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Persistent Cookies and DNS Rebinding Redux

In an attempt to clarify my post on the dangers associated with persistent cookies and DNS rebinding, I’d like to give a simple scenario and then describe solutions. Let’s say there is an intranet website called that resolves to, and there is an attacker website called that resolves to Now let’s say typically sets a cookie that has also has a known XSS vulnerability in it (could be known because the attacker knows what sort of open source software is used internally, or they were once a contractor or whatever…). Now let’s also assume that the website is not SSL, as most aren’t and it would mess up the attack with a mis-match SSL error.

Okay, so the victim user visits who sets the same cookie as something like this:

Set-Cookie: last-visited=<script>alert("XSS")</script>; path=/

Then the user shuts down their browser, or the attacker forces a browser shutdown through any one of the dozens of browser DoS scripts out there. Eventually the user goes back to, but this time, the site changes it’s DNS to point to Because the browser was shut down, the DNS for is now allowed to be rebound to the new IP address, which happens to be the IP address of The user now visits that site with the XSS exploit in their cookies, with the incorrect host header:


However, because most sites don’t care about host headers, the request is still parsed by’s website. The XSS is now running there. While this wouldn’t allow the attacker to log into their account, it would allow them to “see” what is running on the victim’s intranet website, by using an XSS shell. Although this attack may take a while, it’s not that difficult, compared to a lot of other rebinding attacks.

Now in terms of mitigation, there’s a whole host of things you can do if you happen to run Firstly, using SSL would stop this attack because of the SSL to hostname mis-match. Secondly, not allowing any unknown host header to be sent would stop the incorrect host header from being processed. Using client side protections like LocalRodeo would stop the intranet from being contacted as well. Lastly, making sure that _all_ cookies are removed upon each shut down of the browser would stop the attacker from being able to re-use their cookies after having forced the victim’s browser to shut down. I hope all that was a lot more clear.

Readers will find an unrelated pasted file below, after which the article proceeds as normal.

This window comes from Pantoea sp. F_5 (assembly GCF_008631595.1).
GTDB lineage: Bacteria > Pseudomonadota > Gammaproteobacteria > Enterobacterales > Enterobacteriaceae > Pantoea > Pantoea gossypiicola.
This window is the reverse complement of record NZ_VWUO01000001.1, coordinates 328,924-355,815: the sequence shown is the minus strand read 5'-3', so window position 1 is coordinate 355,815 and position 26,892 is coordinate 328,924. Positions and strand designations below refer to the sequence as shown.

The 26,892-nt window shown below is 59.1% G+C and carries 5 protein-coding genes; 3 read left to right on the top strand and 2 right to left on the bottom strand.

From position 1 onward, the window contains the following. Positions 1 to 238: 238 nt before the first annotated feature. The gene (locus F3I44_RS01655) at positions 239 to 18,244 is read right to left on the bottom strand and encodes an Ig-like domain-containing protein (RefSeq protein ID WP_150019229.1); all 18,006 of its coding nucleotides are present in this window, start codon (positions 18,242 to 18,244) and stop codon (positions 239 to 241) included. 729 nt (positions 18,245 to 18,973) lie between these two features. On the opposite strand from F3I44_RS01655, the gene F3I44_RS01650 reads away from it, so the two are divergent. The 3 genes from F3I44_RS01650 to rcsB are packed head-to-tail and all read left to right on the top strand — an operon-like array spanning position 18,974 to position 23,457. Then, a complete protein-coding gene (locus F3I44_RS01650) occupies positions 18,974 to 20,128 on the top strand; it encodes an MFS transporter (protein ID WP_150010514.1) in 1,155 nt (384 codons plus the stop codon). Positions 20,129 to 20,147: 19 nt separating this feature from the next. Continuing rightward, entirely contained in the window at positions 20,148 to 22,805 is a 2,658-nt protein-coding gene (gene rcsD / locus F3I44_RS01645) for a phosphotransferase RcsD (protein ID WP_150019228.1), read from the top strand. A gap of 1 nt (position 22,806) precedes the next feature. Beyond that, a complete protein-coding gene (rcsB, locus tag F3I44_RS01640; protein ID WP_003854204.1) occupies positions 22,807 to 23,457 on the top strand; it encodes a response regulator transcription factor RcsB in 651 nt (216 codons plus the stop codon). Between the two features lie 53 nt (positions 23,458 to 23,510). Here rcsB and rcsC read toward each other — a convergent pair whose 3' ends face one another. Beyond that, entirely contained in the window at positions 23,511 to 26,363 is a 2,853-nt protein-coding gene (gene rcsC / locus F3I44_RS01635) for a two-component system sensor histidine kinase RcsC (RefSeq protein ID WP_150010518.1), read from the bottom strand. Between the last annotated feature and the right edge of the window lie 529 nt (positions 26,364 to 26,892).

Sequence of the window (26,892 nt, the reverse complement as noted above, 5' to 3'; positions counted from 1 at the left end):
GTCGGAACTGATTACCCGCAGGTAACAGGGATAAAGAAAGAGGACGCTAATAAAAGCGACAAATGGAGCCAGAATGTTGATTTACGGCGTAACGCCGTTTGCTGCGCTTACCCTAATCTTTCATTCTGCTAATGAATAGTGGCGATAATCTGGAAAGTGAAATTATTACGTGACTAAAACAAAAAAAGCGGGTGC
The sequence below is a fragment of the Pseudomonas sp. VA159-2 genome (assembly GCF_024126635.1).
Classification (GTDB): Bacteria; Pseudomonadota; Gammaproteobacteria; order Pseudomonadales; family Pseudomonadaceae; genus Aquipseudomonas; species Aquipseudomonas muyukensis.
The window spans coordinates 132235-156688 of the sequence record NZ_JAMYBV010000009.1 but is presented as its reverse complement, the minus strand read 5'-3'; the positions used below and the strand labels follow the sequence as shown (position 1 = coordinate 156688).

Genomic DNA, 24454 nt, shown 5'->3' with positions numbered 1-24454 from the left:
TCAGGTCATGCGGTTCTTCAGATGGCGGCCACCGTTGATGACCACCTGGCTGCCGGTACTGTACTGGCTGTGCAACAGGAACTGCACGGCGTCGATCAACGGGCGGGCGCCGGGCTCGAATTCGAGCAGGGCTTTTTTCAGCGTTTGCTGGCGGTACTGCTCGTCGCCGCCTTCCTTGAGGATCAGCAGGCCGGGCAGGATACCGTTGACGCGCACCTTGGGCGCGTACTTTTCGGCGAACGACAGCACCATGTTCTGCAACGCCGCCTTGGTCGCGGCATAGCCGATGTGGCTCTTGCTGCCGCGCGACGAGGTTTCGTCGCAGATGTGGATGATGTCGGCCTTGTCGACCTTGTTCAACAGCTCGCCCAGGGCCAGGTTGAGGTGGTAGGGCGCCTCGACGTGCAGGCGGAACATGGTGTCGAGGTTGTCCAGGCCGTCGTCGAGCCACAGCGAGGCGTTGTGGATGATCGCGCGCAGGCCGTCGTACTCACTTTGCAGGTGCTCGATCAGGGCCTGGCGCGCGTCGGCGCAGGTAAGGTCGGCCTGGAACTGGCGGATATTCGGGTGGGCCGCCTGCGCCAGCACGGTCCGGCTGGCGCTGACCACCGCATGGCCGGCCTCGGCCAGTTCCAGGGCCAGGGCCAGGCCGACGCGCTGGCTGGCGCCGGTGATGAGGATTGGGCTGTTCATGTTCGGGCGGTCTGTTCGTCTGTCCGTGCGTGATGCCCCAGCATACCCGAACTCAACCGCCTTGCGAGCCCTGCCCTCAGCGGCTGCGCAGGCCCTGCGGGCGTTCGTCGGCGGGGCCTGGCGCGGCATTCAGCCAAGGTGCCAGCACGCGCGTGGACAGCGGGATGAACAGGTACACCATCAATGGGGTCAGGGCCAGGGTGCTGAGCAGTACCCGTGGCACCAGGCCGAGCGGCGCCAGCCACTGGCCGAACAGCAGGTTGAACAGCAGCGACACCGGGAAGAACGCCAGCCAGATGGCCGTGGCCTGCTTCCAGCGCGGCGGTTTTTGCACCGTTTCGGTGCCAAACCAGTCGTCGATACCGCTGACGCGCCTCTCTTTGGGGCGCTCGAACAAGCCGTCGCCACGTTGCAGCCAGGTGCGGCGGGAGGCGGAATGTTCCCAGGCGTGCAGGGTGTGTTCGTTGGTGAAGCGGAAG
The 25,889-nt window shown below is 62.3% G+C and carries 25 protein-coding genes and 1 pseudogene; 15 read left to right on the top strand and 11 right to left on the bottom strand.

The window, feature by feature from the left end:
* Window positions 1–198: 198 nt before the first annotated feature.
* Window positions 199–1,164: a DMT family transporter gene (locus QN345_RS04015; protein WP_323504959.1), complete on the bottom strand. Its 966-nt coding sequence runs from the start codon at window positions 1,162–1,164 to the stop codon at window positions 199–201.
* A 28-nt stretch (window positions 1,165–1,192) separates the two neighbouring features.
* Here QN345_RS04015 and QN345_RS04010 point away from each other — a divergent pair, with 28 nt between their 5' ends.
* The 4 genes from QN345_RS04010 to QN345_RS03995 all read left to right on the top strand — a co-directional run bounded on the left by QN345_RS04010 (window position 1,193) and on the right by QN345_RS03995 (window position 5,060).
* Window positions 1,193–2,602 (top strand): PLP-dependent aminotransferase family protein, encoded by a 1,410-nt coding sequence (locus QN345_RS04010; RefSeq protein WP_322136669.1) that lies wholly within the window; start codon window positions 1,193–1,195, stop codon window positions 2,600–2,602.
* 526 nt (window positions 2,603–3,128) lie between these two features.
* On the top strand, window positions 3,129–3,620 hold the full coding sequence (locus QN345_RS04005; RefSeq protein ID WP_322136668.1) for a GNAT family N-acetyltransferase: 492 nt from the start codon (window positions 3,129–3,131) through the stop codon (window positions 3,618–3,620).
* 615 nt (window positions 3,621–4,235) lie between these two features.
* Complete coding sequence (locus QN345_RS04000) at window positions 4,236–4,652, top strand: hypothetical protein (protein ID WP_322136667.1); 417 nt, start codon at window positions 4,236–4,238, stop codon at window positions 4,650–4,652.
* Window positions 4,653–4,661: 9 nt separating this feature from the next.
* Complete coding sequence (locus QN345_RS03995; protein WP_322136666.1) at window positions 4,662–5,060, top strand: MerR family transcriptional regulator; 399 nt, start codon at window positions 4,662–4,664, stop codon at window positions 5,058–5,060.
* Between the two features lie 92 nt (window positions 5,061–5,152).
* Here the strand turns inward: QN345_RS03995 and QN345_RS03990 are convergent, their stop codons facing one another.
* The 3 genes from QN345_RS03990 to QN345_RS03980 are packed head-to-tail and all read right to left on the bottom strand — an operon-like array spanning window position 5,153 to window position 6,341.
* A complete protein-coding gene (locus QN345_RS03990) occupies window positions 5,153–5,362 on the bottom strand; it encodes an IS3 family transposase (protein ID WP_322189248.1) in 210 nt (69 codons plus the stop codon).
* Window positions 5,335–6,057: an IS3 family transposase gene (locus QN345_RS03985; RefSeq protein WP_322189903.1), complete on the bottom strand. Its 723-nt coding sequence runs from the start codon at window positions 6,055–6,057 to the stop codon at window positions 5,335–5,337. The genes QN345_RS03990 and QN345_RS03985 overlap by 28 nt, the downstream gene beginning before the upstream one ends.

9 Responses to “Persistent Cookies and DNS Rebinding Redux”

  1. Nick Says:

    You can also make sure that your web application isn’t vulnerable to XSS attacks sent via cookies.

  2. Adam Barth Says:

    It might be more fun to think about a persistent XSS vulnerability in the intranet server. Now the attacker’s script is stored in the site’s database and can later be triggered by navigating the user’s browser to In this variation, the attacker gets to run his XSS shell with the user’s privileges on the vulnerable site.

  3. RSnake Says:

    @Nick - Sure, I was saying the other fixes work in the case where not every use case for every cookie on every page is known. There are some sites that have more cookies than even the browser can handle - it would be nearly impossible for them to test all of them on every page. Sometimes the simplest solutions are easily the hardest to implement effectively. ;)

    @Adam - you’re the second person to say this, but XSS doesn’t have to be persistent to run a shell (I got another similar response in email). The victim just has to stay on whatever page you landed them on for long enough to do the damage necessary (sometimes only fractions of a second - sometimes hours).

  4. Adam Barth Says:

    @RSnake - The difference is that, with reflection, your XSS shell is running as, but with a persistence, your XSS shell is running as Running under the victim’s host name is much more powerful than running under the attacker’s host name because now you have access to the cookies (which likely include an auth cookie) and the password database. In addition, you can create a perfect phishing page because the location bar contains the trusted URL.

  5. RSnake Says:

    I understand what the value difference is, but I think if that were the case, it would be far more likely that you’d just use CSRF to submit the persistent XSS - no DNS rebinding necessary. DNS Rebinding gets around the fact that you may not have any other exploits there other than the single reflected XSS in the cookie.

  6. Nick Says:

    @RSnake - I understand what you’re saying perfectly. When I do pen tests and notice that the cookies are also vulnerable to XSS, it gets documented. Unfortunately, people don’t understand how to handle those situations as well as a XSS vulnerability in the query string or form post. A lot of the time it seems that the functionality to handle session cookies has been abstracted from the rest of the application and trying to explain that the cookies themselves are vulnerable to XSS creates lots of blank stares.

    It’s good to know there are other ways of fixing it as well.

  7. Vijay Says:

    I am very new to all the these stuff. My question is, if having SSL, the attacker cannot do that right?

    Forgive me if I am wrong.

  8. ted Says:

    Hi, RSnake

    I am not so sure I understand all your concept, so I made a POC to explain what I known.

    Firstly, I modified my host to:
    Then there is a index.php file in the webroot of, the source:
    alert(/XSS/.source)’, time()+3600*24, ‘/’);
    So I visted this page via ie, then closed my browser.

    Secondly, I modified my host to:
    And the index.php in the was:

    Now, I visted http;//, there is an ALERT!

    Is that all your points?Forgive me if I am wrong.

  9. ted Says:

    It seems the php code could not be viewed, so I had to placed it again:
    setcookie(’last-visited’, ‘alert(/XSS/.source)’, time()+3600*24, ‘/’);
    echo ‘You just visit’ . $_COOKIE[’last-visited’];